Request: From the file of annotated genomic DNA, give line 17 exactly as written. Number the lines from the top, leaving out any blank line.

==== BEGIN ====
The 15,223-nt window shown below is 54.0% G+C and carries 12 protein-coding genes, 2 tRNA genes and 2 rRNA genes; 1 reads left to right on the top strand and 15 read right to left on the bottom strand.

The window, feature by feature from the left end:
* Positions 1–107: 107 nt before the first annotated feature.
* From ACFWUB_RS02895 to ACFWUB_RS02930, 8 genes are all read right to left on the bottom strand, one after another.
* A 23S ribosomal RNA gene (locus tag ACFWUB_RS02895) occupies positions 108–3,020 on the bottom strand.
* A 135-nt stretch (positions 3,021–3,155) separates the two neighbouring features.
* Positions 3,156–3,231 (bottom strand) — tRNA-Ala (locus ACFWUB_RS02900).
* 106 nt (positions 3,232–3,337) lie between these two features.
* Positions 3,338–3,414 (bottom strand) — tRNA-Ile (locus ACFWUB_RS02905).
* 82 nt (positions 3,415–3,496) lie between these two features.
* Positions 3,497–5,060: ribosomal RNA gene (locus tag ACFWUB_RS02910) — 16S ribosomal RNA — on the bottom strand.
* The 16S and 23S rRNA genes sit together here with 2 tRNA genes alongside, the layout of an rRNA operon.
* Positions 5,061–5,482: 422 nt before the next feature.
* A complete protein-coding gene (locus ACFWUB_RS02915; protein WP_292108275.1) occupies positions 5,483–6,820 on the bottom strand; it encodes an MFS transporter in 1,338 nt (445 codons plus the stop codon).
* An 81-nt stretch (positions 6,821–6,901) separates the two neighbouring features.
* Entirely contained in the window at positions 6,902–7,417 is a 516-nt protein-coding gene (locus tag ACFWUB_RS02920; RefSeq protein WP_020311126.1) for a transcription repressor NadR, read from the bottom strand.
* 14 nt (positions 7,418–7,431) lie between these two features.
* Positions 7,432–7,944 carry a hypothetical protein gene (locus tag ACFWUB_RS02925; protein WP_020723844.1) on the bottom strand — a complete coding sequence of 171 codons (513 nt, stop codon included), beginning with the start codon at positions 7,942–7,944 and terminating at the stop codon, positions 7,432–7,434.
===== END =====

* 14 nt (positions 7,418–7,431) lie between these two features.